Tracing the Footsteps of the Ancient Mayans at Palenque
Set deep in the jungle of Chiapas, Mexico, Palenque is one of the most impressive Mayan ruins, with temples dating back to 100 BC.
I was 15 years old when I first felt the rush of discovering an ancient artifact. I had joined the University of Alabama’s Museum Expedition – a hands-on archaeology dig to find the trail of explorer Hernando de Soto. On a sweltering summer day, I kneeled over a pit of red earth, and with the tip of my trowel peeled up a triangular shard from a smashed pot. I held the muddy thing in my palm, and it was beautiful. No, it wasn’t exactly gold from Tutankhamen’s tomb, but it felt electric to unearth a possible clue to the past.
At the age of 40, I felt the same rush as I passed through the tree line of a Mexican jungle to see the vast green fields and massive temples of Palenque, a Maya ruin dating back to 100 BC. A light mist fell as I gazed at the sprawling village of stone structures surrounded by a thick curtain of trees. Though I was following in the footsteps of thousands of tourists who visit this ruin each year, it felt to me like a fresh discovery – as if I were one of the Spanish explorers that encountered Palenque in the 1700s.
Palenque felt new in part because the ruins are tucked away in the foothills of the Tumbalá Mountains, in the state of Chiapas. The towering rainforest canopy lords over even the tallest structure, the Temple of the Inscriptions, which rises 66 feet. Encircling the entire Palenque compound is a seemingly impenetrable wall of dense brush and massive mahogany trees.
As I walked farther across Palenque’s main plaza, my sense of discovery waned a bit as I passed locals peddling souvenirs laid out on bright blankets. They can give the place a bit of a touristy feel, but that quickly disappeared as I climbed the steep steps of the Temple of the Inscriptions to view hieroglyphs etched into rock panels around 692 A.D.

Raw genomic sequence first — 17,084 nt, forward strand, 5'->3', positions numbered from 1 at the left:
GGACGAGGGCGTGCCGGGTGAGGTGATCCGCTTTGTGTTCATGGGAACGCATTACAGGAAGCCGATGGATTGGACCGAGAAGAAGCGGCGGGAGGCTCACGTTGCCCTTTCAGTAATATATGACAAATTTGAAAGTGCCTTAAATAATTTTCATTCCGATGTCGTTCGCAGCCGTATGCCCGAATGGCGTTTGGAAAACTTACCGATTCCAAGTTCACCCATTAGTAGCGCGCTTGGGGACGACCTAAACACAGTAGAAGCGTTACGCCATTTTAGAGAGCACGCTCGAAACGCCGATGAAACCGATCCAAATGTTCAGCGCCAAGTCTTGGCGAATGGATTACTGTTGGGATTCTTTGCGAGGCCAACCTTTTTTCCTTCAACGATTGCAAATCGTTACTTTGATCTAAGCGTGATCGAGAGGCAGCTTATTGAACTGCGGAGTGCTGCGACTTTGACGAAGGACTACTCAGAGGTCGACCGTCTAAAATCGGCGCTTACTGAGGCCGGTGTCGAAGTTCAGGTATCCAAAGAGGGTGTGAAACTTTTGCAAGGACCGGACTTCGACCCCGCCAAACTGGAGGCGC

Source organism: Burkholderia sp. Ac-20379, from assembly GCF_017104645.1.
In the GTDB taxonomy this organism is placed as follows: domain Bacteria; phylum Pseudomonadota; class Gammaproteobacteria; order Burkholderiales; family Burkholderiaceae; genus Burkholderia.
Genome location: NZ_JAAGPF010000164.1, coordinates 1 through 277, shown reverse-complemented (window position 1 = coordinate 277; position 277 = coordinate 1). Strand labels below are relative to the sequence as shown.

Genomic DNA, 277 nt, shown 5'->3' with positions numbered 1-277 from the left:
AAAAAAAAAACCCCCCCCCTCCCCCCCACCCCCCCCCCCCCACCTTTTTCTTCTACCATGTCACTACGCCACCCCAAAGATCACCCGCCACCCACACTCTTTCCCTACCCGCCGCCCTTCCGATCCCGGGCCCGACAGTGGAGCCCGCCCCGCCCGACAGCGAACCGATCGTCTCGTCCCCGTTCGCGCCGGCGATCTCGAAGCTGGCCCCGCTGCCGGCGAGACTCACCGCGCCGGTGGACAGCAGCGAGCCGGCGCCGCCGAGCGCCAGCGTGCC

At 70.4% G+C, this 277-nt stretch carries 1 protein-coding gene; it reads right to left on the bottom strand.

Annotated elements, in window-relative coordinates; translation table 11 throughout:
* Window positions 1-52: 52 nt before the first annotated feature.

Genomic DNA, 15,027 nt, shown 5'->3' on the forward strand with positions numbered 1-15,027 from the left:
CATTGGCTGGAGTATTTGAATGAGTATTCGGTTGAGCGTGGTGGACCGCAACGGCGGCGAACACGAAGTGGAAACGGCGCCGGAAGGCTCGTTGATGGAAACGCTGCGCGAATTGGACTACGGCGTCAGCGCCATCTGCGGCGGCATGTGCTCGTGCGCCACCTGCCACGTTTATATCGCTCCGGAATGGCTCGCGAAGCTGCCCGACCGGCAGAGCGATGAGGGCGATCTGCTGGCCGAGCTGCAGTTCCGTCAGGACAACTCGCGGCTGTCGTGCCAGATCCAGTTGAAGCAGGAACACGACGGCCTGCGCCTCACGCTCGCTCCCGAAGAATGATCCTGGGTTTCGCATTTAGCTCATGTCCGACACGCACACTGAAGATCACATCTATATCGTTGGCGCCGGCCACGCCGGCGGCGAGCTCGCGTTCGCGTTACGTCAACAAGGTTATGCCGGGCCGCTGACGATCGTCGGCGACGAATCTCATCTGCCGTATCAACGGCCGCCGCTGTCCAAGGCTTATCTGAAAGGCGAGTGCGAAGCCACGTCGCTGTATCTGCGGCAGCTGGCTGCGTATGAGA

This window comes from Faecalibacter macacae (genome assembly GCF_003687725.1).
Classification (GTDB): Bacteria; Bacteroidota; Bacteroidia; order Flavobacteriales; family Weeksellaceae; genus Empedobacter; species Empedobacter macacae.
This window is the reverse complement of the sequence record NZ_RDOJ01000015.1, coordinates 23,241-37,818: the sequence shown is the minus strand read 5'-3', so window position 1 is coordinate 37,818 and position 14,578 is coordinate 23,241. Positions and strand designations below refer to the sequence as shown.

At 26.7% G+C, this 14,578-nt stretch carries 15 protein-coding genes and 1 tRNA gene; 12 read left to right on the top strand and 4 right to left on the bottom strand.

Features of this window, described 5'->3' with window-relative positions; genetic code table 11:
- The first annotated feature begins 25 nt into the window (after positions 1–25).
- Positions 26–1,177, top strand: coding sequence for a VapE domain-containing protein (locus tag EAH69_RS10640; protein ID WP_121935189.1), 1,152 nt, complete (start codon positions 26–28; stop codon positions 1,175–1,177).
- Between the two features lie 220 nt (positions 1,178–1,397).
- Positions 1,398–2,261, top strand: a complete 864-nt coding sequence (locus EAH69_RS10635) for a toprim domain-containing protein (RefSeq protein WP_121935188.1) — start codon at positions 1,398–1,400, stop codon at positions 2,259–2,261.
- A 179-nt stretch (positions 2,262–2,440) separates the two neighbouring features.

A wonderful aspect of Palenque is that visitors are afforded great access to the ruins, and there are very few boundaries blocking you from touching and feeling things forged centuries ago. The structures at Palenque house a great number of etchings and inscriptions that record details about rituals, important events, daily life and the succession of rulers. Ever since 1952, when Mexican archaeologist Alberto Ruz Lhuillier found the burial tomb of ruler Pakal the Great in the Temple of Inscriptions, Palenque has been one of the most studied archaeological sites in North and South America.
As I climbed the steps of the ruin’s main Palace – a sprawling complex of stone buildings, hallways and courtyards – I paused to study a carving of the Maize god. From my Palace perch, I looked back over my shoulder to see the forested plain below and imagined it dotted with fields of corn – the staple crop of the Maya people. I could also imagine other rituals that took place where I stood, including human sacrifice. Our guide explained that individuals chosen to move on to paradise first had their bodies cleaned in a steam bath. Fortunately, they were then given alcohol and other mind-altering substances so they would be unconscious before their heart was removed and consumed in front of a massive crowd below. As I tried to envision the scene, a breeze blew up, and I felt a shiver run down my spine.